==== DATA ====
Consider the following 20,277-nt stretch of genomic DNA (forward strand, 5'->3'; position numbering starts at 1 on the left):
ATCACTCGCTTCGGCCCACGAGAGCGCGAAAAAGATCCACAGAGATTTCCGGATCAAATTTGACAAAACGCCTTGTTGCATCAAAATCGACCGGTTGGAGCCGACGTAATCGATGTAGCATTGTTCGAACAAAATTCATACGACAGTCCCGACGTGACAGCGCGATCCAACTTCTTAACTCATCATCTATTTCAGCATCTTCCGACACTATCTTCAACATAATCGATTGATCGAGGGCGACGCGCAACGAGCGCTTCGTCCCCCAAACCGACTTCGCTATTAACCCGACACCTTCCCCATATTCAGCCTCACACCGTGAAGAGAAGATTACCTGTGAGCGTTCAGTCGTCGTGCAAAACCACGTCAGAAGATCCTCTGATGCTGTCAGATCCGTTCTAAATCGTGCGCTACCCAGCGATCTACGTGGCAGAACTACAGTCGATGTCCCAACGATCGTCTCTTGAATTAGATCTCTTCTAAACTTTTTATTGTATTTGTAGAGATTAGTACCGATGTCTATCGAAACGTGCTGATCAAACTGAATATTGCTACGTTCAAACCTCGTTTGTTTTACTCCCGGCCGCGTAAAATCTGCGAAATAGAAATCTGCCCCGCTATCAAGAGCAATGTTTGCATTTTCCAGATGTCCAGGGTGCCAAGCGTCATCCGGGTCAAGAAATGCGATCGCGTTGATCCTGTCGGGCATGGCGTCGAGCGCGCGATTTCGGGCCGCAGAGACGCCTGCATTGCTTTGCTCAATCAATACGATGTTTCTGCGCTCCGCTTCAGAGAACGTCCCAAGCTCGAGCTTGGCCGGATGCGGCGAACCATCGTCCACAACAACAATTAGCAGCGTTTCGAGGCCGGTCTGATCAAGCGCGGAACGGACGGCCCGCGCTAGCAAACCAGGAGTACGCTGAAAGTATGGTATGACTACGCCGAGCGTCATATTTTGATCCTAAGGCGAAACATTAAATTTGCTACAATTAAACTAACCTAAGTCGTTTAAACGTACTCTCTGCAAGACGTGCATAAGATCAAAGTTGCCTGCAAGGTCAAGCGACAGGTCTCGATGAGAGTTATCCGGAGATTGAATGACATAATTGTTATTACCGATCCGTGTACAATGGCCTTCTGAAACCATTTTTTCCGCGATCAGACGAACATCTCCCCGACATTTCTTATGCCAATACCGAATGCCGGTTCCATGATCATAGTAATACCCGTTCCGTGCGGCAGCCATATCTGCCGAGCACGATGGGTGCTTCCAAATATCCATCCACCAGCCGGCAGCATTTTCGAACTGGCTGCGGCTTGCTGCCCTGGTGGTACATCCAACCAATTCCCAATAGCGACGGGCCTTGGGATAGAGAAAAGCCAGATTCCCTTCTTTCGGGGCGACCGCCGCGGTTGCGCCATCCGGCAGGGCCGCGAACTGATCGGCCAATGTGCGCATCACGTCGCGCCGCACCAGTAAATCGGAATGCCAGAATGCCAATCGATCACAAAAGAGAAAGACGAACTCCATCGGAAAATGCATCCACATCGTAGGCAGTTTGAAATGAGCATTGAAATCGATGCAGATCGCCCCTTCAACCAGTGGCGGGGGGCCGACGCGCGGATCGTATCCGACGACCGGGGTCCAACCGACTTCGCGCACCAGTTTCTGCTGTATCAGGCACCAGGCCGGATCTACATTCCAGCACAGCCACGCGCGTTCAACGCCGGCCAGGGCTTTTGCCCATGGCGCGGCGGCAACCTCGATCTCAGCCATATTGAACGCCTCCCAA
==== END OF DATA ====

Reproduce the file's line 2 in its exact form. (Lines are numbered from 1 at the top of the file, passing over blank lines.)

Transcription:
ATCACTCGCTTCGGCCCACGAGAGCGCGAAAAAGATCCACAGAGATTTCCGGATCAAATTTGACAAAACGCCTTGTTGCATCAAAATCGACCGGTTGGAGCCGACGTAATCGATGTAGCATTGTTCGAACAAAATTCATACGACAGTCCCGACGTGACAGCGCGATCCAACTTCTTAACTCATCATCTATTTCAGCATCTTCCGACACTATCTTCAACATAATCGATTGATCGAGGGCGACGCGCAACGAGCGCTTCGTCCCCCAAACCGACTTCGCTATTAACCCGACACCTTCCCCATATTCAGCCTCACACCGTGAAGAGAAGATTACCTGTGAGCGTTCAGTCGTCGTGCAAAACCACGTCAGAAGATCCTCTGATGCTGTCAGATCCGTTCTAAATCGTGCGCTACCCAGCGATCTACGTGGCAGAACTACAGTCGATGTCCCAACGATCGTCTCTTGAATTAGATCTCTTCTAAACTTTTTATTGTATTTGTAGAGATTAGTACCGATGTCTATCGAAACGTGCTGATCAAACTGAATATTGCTACGTTCAAACCTCGTTTGTTTTACTCCCGGCCGCGTAAAATCTGCGAAATAGAAATCTGCCCCGCTATCAAGAGCAATGTTTGCATTTTCCAGATGTCCAGGGTGCCAAGCGTCATCCGGGTCAAGAAATGCGATCGCGTTGATCCTGTCGGGCATGGCGTCGAGCGCGCGATTTCGGGCCGCAGAGACGCCTGCATTGCTTTGCTCAATCAATACGATGTTTCTGCGCTCCGCTTCAGAGAACGTCCCAAGCTCGAGCTTGGCCGGATGCGGCGAACCATCGTCCACAACAACAATTAGCAGCGTTTCGAGGCCGGTCTGATCAAGCGCGGAACGGACGGCCCGCGCTAGCAAACCAGGAGTACGCTGAAAGTATGGTATGACTACGCCGAGCGTCATATTTTGATCCTAAGGCGAAACATTAAATTTGCTACAATTAAACTAACCTAAGTCGTTTAAACGTACTCTCTGCAAGACGTGCATAAGATCAAAGTTGCCTGCAAGGTCAAGCGACAGGTCTCGATGAGAGTTATCCGGAGATTGAATGACATAATTGTTATTACCGATCCGTGTACAATGGCCTTCTGAAACCATTTTTTCCGCGATCAGACGAACATCTCCCCGACATTTCTTATGCCAATACCGAATGCCGGTTCCATGATCATAGTAATACCCGTTCCGTGCGGCAGCCATATCTGCCGAGCACGATGGGTGCTTCCAAATATCCATCCACCAGCCGGCAGCATTTTCGAACTGGCTGCGGCTTGCTGCCCTGGTGGTACATCCAACCAATTCCCAATAGCGACGGGCCTTGGGATAGAGAAAAGCCAGATTCCCTTCTTTCGGGGCGACCGCCGCGGTTGCGCCATCCGGCAGGGCCGCGAACTGATCGGCCAATGTGCGCATCACGTCGCGCCGCACCAGTAAATCGGAATGCCAGAATGCCAATCGATCACAAAAGAGAAAGACGAACTCCATCGGAAAATGCATCCACATCGTAGGCAGTTTGAAATGAGCATTGAAATCGATGCAGATCGCCCCTTCAACCAGTGGCGGGGGGCCGACGCGCGGATCGTATCCGACGACCGGGGTCCAACCGACTTCGCGCACCAGTTTCTGCTGTATCAGGCACCAGGCCGGATCTACATTCCAGCACAGCCACGCGCGTTCAACGCCGGCCAGGGCTTTTGCCCATGGCGCGGCGGCAACCTCGATCTCAGCCATATTGAACGCCTCCCAA